What Is Review Gating?
In the modern age of multi-family housing, property owners and operators encounter the pivotal task of steering their digital image to try and attract new residents. In an effort to improve a property’s online appearance, one strategy that has sparked both interest and controversy is known as “review gating.” Review gating refers to the practice of selectively soliciting feedback from residents/customers based on their initial sentiment or experience. In general this process involves filtering out customers who may have had a negative experience or are likely to leave a negative review, while actively encouraging those who had positive experiences to leave reviews. Furthermore, it can be demonstrated by a process where companies send a message asking first if an experience was positive or negative. Following which, those who indicate a positive experience are sent to leave an online review, and those who indicate a negative experience are instantly branched from the path, such as being sent to fill a form for comments that will never be made public.
What Do Google and Others Say About Review Gating?
It is important to know the guidelines of the platforms on which online reviews appear. Many guidelines apply to the writers/authors of the reviews, including who can leave a review, the type of language or content that may not be used in reviews, or other restrictions that may result in a disapproval or removal of a review. There are also many considerations, however, that apply to businesses and how they collect or respond to a review.
It should also be noted that neither Google or other major review sites use the term “Review Gating,” neither do they have “anti-gating” policies. They do however enforce User-Generated Content Policies (Google), Terms of Service (Apartments.com), Community Guidelines (Facebook), and similar policies which touch on the practices that may or may not be used as it relates to review generation. In any case, all sources agree that none should “discourage or prohibit negative reviews or selectively solicit positive reviews from customers.”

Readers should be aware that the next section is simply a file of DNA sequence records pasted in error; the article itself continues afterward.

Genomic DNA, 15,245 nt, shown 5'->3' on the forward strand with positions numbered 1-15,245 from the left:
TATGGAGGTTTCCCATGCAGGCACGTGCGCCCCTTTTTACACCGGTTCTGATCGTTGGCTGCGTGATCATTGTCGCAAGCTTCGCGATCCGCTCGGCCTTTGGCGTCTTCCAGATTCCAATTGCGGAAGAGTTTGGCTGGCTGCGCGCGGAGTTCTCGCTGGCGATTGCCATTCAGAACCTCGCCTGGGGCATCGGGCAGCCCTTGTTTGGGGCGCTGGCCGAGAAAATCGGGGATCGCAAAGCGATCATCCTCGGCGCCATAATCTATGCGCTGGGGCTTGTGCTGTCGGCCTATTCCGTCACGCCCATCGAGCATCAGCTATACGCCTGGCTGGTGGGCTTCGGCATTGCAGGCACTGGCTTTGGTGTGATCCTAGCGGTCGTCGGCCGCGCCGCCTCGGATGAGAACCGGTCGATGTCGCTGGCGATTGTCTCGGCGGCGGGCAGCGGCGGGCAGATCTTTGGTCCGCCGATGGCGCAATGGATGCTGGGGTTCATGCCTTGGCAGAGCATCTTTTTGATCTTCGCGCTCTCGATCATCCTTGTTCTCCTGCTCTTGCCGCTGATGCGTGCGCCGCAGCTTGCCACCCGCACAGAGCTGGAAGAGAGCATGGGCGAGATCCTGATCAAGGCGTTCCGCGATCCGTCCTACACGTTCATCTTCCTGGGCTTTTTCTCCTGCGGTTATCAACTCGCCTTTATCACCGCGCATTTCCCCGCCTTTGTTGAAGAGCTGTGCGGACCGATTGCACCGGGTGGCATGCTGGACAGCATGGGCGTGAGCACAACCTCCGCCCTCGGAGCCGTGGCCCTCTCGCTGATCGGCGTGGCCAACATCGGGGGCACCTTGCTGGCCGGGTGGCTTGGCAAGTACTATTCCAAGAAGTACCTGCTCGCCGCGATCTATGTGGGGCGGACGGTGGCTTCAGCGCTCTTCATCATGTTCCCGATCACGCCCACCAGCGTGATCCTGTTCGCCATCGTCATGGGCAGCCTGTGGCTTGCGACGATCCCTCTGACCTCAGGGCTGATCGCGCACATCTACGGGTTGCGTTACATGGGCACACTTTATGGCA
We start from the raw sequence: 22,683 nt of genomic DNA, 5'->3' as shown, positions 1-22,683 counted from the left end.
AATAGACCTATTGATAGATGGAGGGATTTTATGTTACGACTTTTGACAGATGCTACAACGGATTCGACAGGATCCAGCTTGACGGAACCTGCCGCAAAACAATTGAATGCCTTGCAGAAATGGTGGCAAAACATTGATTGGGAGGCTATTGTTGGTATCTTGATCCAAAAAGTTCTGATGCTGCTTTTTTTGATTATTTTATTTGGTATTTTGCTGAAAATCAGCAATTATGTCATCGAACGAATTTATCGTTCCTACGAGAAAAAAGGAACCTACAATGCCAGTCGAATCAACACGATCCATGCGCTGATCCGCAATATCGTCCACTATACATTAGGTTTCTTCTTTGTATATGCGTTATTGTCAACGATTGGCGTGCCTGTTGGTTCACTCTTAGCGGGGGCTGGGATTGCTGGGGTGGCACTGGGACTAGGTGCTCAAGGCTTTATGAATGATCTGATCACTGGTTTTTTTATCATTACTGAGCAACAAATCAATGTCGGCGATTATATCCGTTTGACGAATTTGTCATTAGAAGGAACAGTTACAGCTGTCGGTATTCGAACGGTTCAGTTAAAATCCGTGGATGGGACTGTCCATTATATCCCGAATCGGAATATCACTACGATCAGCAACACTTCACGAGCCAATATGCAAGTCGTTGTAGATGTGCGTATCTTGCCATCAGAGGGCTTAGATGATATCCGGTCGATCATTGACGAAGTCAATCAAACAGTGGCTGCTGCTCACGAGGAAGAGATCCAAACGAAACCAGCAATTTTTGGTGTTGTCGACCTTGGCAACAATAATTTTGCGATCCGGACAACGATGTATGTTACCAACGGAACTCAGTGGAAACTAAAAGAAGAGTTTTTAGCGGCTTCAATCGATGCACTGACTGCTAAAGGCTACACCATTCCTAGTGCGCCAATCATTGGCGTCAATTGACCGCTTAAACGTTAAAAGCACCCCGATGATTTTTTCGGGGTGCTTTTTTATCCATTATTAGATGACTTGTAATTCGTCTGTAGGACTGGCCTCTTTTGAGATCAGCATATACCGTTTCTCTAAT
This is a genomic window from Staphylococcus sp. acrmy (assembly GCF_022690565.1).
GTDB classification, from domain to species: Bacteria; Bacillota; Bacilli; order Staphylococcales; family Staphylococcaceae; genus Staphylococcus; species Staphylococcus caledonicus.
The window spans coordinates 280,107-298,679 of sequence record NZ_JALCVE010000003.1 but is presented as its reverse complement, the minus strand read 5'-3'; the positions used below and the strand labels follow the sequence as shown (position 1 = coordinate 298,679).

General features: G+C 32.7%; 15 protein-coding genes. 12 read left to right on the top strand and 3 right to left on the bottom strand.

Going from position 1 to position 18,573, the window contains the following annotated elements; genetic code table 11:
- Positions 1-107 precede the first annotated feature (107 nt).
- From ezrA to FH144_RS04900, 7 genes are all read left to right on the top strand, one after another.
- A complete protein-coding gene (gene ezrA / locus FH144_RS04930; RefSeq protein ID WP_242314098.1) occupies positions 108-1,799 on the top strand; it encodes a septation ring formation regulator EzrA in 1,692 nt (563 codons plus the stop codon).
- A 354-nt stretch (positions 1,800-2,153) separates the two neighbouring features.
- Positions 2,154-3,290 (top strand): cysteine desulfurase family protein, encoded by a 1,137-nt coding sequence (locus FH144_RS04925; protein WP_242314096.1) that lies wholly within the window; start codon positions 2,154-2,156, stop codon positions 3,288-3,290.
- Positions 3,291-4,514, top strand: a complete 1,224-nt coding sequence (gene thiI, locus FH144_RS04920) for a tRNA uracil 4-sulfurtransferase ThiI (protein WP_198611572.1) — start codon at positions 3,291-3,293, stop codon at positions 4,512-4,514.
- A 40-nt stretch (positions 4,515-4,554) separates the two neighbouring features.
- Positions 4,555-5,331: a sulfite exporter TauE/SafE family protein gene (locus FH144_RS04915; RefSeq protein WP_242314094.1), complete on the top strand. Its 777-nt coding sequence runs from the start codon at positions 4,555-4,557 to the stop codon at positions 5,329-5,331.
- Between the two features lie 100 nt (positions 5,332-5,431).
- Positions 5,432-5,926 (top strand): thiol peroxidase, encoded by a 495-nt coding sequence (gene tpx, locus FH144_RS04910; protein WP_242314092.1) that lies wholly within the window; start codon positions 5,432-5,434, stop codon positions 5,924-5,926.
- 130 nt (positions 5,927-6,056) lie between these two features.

Opiniion’s Stance on Review Gating
We define Review Gating as: An industry term that represents a collection of all the policies given by the FTC, Google, and other review sites.
Opiniion is at the forefront against the practice know as review gating and ensures that whether a customer’s sentiment is good or bad, they will be sent to the same place, including to the public review platform should they choose to do so. Reviews are useful for prospective customers when they’re objective and honest. Having a mix of positive and negative reviews is more trustworthy than positive alone. As such, Opiniion adheres strictly to the policies and expectations set by each review platform, in addition to government bureaus such as the FTC. Furthermore, Opiniion’s process has been reviewed by Google and acknowledged as compliant.
Gating is one way to avoid negative reviews and while it portrays your property/business in the best of light, it is quite misleading. It brings up ethical and compliance concerns, and is overall a dishonest practice. At the end of the day, each resident must have the same opportunity, and be given the same process in your pursuit to get reviews.
Rather than implementing methods such as review gating, there are other ways to combat negative reviews and put them to work for you. Responding to both positive and negative reviews, for example, can show you are professional and dedicated to your residents, while allowing you to tell your side of the story.
Am I at Risk of Review Gating?
Review gating can occur via software, email, and even in person, so you must take extra care no matter how you drive reviews. The goal of review gating is to artificially boost a business’s online rating by predominantly showcasing positive feedback and silencing the negative feedback. Some property management professionals use platforms which are non compliant with review site polices, who filter reviews, or hide negative reviews entirely. When it comes to software providers who generate reviews, make certain that you know how they generate reviews and if they comply with the policies provided by each review site, as not all of them do.